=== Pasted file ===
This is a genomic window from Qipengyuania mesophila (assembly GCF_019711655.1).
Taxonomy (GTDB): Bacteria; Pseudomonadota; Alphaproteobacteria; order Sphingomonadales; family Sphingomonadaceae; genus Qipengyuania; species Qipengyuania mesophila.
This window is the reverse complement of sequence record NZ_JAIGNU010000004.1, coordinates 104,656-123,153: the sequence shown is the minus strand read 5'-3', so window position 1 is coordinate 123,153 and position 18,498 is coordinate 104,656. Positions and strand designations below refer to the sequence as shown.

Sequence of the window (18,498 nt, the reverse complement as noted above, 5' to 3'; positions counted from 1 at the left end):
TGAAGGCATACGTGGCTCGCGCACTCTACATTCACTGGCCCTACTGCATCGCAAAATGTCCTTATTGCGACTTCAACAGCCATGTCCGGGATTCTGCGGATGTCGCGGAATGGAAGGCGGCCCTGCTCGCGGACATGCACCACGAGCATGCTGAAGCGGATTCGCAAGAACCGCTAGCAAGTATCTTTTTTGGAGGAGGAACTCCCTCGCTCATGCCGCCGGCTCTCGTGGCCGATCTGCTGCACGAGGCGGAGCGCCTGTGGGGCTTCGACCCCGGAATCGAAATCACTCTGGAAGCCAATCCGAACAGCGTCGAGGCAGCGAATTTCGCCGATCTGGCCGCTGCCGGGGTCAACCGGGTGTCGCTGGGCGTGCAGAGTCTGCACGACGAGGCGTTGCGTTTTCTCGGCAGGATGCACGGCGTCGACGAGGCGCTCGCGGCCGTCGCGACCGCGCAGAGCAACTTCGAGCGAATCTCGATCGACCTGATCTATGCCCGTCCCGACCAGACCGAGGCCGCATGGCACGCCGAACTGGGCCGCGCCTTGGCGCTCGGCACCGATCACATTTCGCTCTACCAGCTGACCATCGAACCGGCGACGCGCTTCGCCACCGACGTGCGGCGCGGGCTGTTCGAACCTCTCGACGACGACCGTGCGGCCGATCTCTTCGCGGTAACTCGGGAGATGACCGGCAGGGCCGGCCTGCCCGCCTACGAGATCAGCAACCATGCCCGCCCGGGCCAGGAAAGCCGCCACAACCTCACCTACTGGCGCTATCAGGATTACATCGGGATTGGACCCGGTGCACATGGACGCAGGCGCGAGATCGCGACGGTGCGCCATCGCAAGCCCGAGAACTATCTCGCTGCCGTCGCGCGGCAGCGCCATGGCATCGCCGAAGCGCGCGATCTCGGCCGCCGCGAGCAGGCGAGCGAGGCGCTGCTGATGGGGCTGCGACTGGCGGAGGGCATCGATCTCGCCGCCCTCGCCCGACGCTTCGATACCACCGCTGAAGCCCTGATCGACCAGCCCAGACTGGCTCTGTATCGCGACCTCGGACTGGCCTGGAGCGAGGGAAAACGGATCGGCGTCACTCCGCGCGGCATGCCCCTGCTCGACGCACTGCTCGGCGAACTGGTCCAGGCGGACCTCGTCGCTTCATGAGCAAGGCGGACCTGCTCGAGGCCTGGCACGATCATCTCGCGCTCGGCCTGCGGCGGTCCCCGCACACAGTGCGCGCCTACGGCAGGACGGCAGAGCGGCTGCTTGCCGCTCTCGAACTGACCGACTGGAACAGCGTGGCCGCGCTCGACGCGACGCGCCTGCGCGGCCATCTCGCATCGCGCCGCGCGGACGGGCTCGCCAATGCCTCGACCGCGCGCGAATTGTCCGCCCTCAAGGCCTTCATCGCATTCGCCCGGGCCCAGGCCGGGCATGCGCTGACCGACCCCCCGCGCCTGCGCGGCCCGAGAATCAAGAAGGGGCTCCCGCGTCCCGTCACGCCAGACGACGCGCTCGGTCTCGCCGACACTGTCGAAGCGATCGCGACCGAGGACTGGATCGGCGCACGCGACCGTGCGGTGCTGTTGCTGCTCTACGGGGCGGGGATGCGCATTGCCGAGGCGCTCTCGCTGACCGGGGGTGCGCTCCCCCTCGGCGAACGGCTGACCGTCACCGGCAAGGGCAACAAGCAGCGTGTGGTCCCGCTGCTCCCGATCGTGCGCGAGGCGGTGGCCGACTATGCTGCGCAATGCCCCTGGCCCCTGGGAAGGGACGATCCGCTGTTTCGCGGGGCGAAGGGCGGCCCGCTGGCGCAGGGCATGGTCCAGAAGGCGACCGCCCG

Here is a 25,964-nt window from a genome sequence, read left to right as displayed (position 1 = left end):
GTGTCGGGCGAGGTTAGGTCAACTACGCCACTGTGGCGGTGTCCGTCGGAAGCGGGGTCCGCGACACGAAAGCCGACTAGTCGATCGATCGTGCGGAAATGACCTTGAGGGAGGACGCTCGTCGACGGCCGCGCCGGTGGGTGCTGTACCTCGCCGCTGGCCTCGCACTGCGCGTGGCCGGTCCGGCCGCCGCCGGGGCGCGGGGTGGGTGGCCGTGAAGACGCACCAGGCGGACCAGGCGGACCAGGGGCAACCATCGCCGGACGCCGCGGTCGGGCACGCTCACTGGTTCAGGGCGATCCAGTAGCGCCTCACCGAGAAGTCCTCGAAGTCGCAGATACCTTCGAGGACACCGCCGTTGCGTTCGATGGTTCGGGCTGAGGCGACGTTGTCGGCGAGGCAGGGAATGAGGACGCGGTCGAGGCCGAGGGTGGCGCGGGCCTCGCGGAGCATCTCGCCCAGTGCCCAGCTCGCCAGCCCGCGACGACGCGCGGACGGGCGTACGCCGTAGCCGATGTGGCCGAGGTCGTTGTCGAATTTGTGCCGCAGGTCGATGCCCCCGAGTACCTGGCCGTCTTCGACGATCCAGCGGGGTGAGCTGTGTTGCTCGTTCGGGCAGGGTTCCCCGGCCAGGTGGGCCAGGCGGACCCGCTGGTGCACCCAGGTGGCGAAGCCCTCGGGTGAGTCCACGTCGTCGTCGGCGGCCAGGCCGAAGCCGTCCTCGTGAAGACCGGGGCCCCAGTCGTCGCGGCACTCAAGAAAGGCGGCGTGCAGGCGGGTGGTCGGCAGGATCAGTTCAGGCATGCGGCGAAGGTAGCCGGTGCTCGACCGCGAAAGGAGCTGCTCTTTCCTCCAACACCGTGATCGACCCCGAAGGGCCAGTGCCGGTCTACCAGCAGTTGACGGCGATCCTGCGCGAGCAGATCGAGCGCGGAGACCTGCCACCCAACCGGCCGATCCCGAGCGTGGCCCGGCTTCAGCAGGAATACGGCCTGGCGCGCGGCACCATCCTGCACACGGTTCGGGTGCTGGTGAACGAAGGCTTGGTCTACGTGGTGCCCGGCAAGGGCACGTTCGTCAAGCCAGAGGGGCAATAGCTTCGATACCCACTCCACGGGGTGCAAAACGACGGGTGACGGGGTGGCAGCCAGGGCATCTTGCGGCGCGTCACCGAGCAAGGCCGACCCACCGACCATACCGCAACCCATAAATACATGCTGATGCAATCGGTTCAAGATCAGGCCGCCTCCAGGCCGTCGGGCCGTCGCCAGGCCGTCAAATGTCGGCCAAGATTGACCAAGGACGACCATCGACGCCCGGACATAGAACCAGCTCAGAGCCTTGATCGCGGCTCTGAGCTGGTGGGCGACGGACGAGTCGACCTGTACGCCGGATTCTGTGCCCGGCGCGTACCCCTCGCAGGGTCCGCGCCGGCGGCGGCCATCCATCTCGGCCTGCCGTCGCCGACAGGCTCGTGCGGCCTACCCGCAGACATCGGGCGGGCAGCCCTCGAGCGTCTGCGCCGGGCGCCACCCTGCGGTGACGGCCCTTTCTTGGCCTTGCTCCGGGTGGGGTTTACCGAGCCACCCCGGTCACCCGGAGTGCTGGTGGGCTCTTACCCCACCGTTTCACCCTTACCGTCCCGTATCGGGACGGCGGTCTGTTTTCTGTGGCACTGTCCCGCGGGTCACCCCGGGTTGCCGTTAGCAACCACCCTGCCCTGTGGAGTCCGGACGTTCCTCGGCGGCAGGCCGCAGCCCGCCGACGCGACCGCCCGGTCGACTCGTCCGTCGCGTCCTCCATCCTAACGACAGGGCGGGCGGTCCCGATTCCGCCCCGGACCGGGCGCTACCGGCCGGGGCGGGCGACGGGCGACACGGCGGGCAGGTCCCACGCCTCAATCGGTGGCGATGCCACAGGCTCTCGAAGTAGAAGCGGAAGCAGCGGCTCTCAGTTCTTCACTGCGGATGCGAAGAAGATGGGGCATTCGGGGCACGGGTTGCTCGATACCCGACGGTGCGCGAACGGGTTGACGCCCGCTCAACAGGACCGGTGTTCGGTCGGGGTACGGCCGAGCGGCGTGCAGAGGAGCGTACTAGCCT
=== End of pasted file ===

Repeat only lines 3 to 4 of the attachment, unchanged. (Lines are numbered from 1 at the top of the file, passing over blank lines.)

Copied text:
This window is the reverse complement of sequence record NZ_JAIGNU010000004.1, coordinates 104,656-123,153: the sequence shown is the minus strand read 5'-3', so window position 1 is coordinate 123,153 and position 18,498 is coordinate 104,656. Positions and strand designations below refer to the sequence as shown.

Sequence of the window (18,498 nt, the reverse complement as noted above, 5' to 3'; positions counted from 1 at the left end):